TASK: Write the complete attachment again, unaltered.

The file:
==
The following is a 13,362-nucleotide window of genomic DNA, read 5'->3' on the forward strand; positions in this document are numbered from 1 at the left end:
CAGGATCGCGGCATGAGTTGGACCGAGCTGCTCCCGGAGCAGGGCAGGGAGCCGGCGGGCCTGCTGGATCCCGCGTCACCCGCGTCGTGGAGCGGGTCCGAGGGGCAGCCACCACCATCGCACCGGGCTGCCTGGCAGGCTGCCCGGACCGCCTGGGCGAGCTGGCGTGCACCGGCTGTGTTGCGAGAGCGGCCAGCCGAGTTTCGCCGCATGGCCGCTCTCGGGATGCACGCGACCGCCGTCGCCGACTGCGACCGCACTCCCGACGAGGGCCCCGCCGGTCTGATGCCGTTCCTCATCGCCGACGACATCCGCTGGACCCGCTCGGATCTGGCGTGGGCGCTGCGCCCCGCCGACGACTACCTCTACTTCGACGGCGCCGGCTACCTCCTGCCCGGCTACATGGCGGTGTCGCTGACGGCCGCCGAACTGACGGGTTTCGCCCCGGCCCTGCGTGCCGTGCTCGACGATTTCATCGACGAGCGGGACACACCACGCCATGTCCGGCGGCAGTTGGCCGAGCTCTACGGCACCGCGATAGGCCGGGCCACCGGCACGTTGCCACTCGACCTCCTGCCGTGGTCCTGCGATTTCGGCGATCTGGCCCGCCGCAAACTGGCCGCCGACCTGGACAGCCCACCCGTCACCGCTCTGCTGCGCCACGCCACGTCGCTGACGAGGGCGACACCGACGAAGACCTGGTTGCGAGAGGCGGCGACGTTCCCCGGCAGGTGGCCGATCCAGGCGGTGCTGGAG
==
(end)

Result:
The following is a 13,362-nucleotide window of genomic DNA, read 5'->3' on the forward strand; positions in this document are numbered from 1 at the left end:
CAGGATCGCGGCATGAGTTGGACCGAGCTGCTCCCGGAGCAGGGCAGGGAGCCGGCGGGCCTGCTGGATCCCGCGTCACCCGCGTCGTGGAGCGGGTCCGAGGGGCAGCCACCACCATCGCACCGGGCTGCCTGGCAGGCTGCCCGGACCGCCTGGGCGAGCTGGCGTGCACCGGCTGTGTTGCGAGAGCGGCCAGCCGAGTTTCGCCGCATGGCCGCTCTCGGGATGCACGCGACCGCCGTCGCCGACTGCGACCGCACTCCCGACGAGGGCCCCGCCGGTCTGATGCCGTTCCTCATCGCCGACGACATCCGCTGGACCCGCTCGGATCTGGCGTGGGCGCTGCGCCCCGCCGACGACTACCTCTACTTCGACGGCGCCGGCTACCTCCTGCCCGGCTACATGGCGGTGTCGCTGACGGCCGCCGAACTGACGGGTTTCGCCCCGGCCCTGCGTGCCGTGCTCGACGATTTCATCGACGAGCGGGACACACCACGCCATGTCCGGCGGCAGTTGGCCGAGCTCTACGGCACCGCGATAGGCCGGGCCACCGGCACGTTGCCACTCGACCTCCTGCCGTGGTCCTGCGATTTCGGCGATCTGGCCCGCCGCAAACTGGCCGCCGACCTGGACAGCCCACCCGTCACCGCTCTGCTGCGCCACGCCACGTCGCTGACGAGGGCGACACCGACGAAGACCTGGTTGCGAGAGGCGGCGACGTTCCCCGGCAGGTGGCCGATCCAGGCGGTGCTGGAG